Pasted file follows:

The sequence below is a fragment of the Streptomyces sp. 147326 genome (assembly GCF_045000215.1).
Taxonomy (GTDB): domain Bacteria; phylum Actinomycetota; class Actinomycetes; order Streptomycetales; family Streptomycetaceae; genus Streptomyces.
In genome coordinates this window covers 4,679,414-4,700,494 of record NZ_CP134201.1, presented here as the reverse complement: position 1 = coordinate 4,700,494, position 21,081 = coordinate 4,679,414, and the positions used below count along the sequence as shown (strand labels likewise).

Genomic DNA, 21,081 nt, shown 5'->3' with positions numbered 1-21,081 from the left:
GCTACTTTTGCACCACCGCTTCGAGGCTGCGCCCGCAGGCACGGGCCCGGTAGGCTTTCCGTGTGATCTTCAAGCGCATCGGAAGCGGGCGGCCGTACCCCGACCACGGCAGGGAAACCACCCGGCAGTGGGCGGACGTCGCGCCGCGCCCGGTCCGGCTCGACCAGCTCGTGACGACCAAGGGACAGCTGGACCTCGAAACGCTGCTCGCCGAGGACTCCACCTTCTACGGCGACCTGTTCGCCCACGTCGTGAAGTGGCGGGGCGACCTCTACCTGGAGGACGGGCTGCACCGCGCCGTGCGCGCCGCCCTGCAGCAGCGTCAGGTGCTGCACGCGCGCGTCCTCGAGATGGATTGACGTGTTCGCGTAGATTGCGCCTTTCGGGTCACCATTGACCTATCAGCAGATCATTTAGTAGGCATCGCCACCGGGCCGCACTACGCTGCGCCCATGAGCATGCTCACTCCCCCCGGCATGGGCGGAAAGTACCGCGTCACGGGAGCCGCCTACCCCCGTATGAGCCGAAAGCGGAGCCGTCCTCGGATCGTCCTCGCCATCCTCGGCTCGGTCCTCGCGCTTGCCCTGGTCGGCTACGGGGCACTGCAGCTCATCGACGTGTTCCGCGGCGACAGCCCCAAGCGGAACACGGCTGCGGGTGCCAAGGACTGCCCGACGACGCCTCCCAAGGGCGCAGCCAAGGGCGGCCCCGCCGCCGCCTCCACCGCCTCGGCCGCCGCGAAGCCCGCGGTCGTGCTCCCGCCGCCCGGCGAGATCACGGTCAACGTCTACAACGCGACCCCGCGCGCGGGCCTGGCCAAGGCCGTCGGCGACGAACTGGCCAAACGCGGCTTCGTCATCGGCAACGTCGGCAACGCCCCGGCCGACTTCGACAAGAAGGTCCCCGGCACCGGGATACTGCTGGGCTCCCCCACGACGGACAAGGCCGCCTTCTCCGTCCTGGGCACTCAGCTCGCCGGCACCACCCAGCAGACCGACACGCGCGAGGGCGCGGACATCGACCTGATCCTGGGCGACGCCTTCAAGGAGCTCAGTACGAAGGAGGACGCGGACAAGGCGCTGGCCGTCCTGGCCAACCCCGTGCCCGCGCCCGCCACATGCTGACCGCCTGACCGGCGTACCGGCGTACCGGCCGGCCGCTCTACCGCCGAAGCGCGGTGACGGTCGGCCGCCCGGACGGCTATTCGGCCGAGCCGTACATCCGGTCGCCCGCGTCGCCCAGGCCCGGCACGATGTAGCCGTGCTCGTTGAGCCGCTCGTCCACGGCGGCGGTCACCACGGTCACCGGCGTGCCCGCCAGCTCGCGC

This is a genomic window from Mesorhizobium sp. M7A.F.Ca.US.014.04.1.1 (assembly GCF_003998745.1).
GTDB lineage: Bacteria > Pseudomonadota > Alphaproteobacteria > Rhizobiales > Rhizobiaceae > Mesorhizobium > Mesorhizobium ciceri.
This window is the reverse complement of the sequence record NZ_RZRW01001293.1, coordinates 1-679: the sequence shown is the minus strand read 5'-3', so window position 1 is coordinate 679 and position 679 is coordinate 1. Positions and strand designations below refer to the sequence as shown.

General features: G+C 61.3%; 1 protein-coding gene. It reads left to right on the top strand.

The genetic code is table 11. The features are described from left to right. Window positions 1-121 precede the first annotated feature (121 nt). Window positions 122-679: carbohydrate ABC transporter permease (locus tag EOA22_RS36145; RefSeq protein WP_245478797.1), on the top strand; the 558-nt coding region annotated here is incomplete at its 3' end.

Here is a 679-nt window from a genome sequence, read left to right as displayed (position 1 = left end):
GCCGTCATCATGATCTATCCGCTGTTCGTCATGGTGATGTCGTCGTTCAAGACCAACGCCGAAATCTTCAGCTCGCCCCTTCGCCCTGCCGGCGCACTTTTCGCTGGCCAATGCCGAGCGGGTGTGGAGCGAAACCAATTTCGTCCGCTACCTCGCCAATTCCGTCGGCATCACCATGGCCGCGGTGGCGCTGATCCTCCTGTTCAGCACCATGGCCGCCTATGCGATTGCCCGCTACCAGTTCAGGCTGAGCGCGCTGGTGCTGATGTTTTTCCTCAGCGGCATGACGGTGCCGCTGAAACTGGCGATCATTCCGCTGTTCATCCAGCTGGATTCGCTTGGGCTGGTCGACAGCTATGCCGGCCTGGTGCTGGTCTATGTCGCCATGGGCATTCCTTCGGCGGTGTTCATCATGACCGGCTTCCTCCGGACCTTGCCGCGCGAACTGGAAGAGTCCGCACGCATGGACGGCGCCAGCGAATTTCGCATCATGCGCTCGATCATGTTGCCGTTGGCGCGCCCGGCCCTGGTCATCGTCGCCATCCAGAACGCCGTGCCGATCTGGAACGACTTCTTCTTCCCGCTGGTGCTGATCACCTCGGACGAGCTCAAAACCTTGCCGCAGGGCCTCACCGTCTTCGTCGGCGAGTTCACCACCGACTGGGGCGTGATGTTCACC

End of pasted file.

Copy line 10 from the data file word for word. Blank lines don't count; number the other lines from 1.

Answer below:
The genetic code is table 11. The features are described from left to right. Window positions 1-121 precede the first annotated feature (121 nt). Window positions 122-679: carbohydrate ABC transporter permease (locus tag EOA22_RS36145; RefSeq protein WP_245478797.1), on the top strand; the 558-nt coding region annotated here is incomplete at its 3' end.